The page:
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Thursday, June 13, 2024

Oslo ranks low in purchasing power

Just a day after Norway topped an international prosperity index, the country’s capital has landed far down a list of cities around the world in terms of purchasing power. The world’s highest prices are to blame.

Shoppers still flock to retail centers like Oslo's Aker Brygge on the waterfront, despite Oslo's relatively low ranking for purchasing power. PHOTO: Views and News

The ranking, conducted by the large Swiss bank UBS, measured purchasing power in several cities and Oslo landed in 26th place, behind such cities as London, Brussels, Copenhagen and Stockholm, also known for being expensive.

Oslo was listed as having as the fourth-highest average hourly wages, but the world’s highest prices for what UBS called “a broad basket of goods and services.” Zurich and Geneva followed Oslo as the world’s next most-expensive cities.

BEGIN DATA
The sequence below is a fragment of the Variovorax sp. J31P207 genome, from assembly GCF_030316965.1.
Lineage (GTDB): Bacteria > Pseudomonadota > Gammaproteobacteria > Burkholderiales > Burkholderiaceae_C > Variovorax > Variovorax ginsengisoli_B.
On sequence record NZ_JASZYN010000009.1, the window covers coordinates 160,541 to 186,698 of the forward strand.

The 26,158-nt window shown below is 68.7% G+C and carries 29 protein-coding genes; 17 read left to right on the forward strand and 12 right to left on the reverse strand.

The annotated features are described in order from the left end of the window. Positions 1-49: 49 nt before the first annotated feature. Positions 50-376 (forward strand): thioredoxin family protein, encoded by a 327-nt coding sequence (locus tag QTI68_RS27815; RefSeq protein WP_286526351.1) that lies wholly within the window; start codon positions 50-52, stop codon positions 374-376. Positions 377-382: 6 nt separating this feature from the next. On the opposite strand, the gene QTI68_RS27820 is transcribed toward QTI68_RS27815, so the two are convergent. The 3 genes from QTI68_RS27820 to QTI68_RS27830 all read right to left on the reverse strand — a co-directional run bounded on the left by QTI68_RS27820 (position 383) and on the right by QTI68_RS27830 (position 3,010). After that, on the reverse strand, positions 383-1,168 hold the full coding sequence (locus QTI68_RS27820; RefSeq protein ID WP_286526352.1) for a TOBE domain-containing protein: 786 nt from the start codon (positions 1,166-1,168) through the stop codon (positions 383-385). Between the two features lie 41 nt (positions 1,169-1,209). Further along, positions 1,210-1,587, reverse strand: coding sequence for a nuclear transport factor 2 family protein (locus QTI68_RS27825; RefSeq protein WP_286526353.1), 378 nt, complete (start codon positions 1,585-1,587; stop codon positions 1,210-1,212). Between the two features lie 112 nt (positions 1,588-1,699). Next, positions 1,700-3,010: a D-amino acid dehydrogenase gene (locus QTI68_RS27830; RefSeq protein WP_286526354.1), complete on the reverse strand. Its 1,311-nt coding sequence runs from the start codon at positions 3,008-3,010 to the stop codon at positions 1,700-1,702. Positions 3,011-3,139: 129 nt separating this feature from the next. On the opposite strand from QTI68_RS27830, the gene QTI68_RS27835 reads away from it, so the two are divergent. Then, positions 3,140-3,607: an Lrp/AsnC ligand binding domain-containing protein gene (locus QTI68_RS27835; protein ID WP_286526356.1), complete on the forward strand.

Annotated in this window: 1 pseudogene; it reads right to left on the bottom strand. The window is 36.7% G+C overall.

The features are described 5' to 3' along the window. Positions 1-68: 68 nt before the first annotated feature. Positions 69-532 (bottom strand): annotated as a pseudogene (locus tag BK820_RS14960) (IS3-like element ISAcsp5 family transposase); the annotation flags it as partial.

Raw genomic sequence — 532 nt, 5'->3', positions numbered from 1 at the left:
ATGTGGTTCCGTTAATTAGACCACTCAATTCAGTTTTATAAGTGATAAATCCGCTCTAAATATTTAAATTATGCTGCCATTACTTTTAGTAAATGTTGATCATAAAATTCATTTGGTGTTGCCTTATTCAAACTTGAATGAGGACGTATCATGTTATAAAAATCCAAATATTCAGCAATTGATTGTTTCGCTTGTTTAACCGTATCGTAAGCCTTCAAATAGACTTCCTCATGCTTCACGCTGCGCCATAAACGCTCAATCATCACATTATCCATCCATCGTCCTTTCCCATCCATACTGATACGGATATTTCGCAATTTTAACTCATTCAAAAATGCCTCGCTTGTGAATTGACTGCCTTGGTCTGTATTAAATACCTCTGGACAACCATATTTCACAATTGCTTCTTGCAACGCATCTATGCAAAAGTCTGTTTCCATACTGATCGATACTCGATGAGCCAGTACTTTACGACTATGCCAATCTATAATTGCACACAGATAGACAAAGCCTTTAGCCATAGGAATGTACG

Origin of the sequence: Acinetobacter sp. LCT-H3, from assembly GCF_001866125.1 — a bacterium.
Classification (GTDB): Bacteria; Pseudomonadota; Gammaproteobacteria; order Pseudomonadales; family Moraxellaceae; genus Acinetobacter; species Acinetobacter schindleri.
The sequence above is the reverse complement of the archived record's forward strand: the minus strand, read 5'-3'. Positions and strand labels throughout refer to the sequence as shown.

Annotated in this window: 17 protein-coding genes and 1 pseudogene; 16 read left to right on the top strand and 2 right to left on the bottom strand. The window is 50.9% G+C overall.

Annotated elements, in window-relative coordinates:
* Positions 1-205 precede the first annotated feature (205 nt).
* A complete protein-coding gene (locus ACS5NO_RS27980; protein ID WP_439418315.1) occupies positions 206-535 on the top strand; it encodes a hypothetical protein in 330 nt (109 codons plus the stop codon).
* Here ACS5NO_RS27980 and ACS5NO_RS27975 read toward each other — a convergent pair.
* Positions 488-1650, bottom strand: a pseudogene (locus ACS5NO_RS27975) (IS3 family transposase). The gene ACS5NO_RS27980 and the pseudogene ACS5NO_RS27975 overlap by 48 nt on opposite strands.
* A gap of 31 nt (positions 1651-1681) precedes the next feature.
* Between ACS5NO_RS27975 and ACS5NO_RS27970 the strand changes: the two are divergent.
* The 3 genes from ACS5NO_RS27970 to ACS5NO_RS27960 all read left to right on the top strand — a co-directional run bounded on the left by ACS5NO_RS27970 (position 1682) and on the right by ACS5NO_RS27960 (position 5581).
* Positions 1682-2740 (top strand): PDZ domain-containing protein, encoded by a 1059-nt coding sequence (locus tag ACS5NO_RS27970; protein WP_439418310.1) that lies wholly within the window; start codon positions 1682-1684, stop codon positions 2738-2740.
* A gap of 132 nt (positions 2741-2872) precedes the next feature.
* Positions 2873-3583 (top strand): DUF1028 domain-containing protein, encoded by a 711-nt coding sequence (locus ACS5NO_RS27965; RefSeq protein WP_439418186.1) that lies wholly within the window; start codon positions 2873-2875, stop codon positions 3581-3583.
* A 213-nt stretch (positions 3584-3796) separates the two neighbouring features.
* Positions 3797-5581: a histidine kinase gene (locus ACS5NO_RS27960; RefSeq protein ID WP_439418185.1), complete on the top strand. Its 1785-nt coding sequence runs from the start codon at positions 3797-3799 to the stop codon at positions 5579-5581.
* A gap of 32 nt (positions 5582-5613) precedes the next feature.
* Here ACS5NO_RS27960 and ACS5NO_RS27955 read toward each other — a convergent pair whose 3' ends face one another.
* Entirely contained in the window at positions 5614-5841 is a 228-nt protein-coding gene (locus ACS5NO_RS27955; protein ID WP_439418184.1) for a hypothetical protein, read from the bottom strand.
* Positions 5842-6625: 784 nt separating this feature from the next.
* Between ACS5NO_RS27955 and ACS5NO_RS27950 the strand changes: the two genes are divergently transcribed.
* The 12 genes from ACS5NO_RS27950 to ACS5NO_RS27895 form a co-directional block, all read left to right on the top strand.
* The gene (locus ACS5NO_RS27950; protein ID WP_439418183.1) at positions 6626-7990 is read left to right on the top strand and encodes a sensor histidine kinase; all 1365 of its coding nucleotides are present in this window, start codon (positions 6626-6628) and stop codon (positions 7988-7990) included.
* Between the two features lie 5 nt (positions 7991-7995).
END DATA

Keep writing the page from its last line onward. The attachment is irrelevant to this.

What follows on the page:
The lowest prices were found in Mumbai (Bombay), Manila and Bucharest.

Even though Zurich was among the most expensive cities, high hourly after-tax wages still placed it as having among the world’s highest degree of purchasing power, whereas Oslo came out poorly.

Steinar Juel, chief economist at large Nordic bank Nordea in Oslo, told Norwegian Broadcasting (NRK) that he was somewhat surprised Oslo ranked so low in purchasing power. The UBS study was published just a day after a London think-tank ranked Norway as having the highest level of prosperity in the world.

Juel noted, however, that a lower portion of the Norwegian economy is generated by private consumption than in other countries, and that tourists to Norway often complain of high prices in Oslo and elsewhere in the country. He thinks local purchasing power will rise, because of Norway’s strong economy.

Oslo Mayor Fabian Stang was clearly disappointed that his city ranked so low in terms of purchasing power. “I must say that I don’t like being in 26th place,” Stang told NRK. “It’s probably because Norway has a relatively high tax pressure, so disposable income is limited and we therefore don’t have as much purchasing power.”

Views and News from Norway/Nina Berglund
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